“There is a need for more flexibility in credit underwriting to be able to properly serve these communities,” says Brian Argrett, chief executive of Washington-based City First Bank, which is to merge with Los Angeles’s Broadway Federal Bank to create the US’s largest black-led and minority-owned bank, with assets of more than $1bn. The deal, announced in August, is due to complete in the first quarter of 2021. 

Mr Argrett says that the banks will combine “high-potential, high-need markets” — southern California and Washington DC — and emphasises the significance of the deal, which shows how two healthy minority-owned lenders can merge to achieve scale and efficiency.

True representation

Meanwhile, another way to try and bridge the wealth gap affecting black Americans, as well as other minorities, is introducing greater diversity and inclusion within large US banks by increasing minority representation across management levels.

Progress has been made with regards to women and some minority groups, but very little has been done about black Americans. 

Citi, with assets of about $2.2tn at the end of June, was one of the first of the country’s four biggest banks to publish a breakdown of all US employees by ethnicity, across all levels of the bank. In September, it also became the first of the four to break the glass ceiling, naming a woman, Jane Fraser, a Scottish–American and head of the bank’s global consumer division, as its next CEO. Alongside Citi, BofA, JPMorgan and Wells Fargo published data on minority employees too.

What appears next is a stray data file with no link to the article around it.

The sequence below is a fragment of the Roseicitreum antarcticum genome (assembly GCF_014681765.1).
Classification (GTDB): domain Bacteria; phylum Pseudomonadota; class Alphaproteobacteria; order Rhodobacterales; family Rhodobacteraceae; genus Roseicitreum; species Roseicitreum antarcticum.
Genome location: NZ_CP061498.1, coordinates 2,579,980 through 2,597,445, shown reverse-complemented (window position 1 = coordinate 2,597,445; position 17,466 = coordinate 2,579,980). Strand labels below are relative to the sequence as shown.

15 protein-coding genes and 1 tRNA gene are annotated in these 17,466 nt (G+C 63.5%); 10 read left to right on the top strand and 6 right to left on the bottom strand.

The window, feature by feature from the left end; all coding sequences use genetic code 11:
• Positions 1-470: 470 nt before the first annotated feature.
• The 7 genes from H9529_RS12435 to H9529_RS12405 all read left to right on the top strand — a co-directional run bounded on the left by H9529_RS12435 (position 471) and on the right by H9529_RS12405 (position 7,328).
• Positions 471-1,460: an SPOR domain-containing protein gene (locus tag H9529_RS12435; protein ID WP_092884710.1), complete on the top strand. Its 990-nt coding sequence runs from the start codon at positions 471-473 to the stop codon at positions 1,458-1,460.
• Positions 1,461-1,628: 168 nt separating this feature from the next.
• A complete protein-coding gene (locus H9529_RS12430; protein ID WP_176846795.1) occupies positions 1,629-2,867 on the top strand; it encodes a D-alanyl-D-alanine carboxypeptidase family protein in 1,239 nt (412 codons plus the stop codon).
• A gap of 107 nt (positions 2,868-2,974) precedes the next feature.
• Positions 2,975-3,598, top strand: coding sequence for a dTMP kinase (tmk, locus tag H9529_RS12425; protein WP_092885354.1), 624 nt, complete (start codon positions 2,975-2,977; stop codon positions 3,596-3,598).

But Keith Corbett, executive vice-president at Washington’s Centre for Responsible Lending, says that although the programmes adopted by various banks are encouraging, “what I see is they are giving black Americans jobs in human resources, corporate affairs, and analytic and analyst jobs, but not in decision-making positions. They do not have black commercial loan officers.”

After Mr Floyd’s killing, the country’s biggest banks announced an array of investments mainly for poor black neighbourhoods. New York-based Morgan Stanley, for instance, announced its participation in a $15bn, four-year plan in low-to-moderate income neighbourhoods, with the National Community Reinvestment Coalition. Pittsburgh-based PNC Financial Services, a large regional bank, pledged $1bn to help end racism and provide economic support to black Americans. The commitments will count in the next assessments of US banks carried out by regulators, under the 1977 Community Reinvestment Act (CRA). 

More broadly, the CRA has recently been overhauled with new rules, written by the head of the OCC — a Trump appointee who has since resigned — and due to take effect this month. However, Democrats in the Lower House have passed a resolution to stop the rules being implemented. And, in a rare divergence among financial regulators, neither the FDIC nor the Federal Reserve Bank have signed onto them, leaving the country’s 5000 banks to be regulated, in this respect, by different standards. 

The future of CRA will, therefore, be another challenge on the horizon for bankers, and one whose outcome will also depend on who will be the next White House resident.